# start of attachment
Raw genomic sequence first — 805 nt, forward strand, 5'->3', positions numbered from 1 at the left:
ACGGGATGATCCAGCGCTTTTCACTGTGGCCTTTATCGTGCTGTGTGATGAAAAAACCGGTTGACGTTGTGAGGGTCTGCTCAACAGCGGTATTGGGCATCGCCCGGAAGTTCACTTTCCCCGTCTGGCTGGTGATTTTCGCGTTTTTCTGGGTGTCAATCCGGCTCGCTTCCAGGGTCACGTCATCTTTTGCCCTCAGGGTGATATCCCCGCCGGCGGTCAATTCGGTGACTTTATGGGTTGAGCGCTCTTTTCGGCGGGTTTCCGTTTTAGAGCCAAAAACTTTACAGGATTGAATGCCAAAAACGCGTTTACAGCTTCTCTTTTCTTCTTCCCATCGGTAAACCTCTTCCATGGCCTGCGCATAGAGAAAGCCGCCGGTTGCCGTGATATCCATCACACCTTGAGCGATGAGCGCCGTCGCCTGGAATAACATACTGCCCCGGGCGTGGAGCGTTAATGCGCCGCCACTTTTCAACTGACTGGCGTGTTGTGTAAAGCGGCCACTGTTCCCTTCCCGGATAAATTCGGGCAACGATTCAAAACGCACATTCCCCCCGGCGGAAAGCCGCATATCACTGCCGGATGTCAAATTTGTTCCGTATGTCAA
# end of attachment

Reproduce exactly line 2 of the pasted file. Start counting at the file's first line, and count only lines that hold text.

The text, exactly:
ACGGGATGATCCAGCGCTTTTCACTGTGGCCTTTATCGTGCTGTGTGATGAAAAAACCGGTTGACGTTGTGAGGGTCTGCTCAACAGCGGTATTGGGCATCGCCCGGAAGTTCACTTTCCCCGTCTGGCTGGTGATTTTCGCGTTTTTCTGGGTGTCAATCCGGCTCGCTTCCAGGGTCACGTCATCTTTTGCCCTCAGGGTGATATCCCCGCCGGCGGTCAATTCGGTGACTTTATGGGTTGAGCGCTCTTTTCGGCGGGTTTCCGTTTTAGAGCCAAAAACTTTACAGGATTGAATGCCAAAAACGCGTTTACAGCTTCTCTTTTCTTCTTCCCATCGGTAAACCTCTTCCATGGCCTGCGCATAGAGAAAGCCGCCGGTTGCCGTGATATCCATCACACCTTGAGCGATGAGCGCCGTCGCCTGGAATAACATACTGCCCCGGGCGTGGAGCGTTAATGCGCCGCCACTTTTCAACTGACTGGCGTGTTGTGTAAAGCGGCCACTGTTCCCTTCCCGGATAAATTCGGGCAACGATTCAAAACGCACATTCCCCCCGGCGGAAAGCCGCATATCACTGCCGGATGTCAAATTTGTTCCGTATGTCAA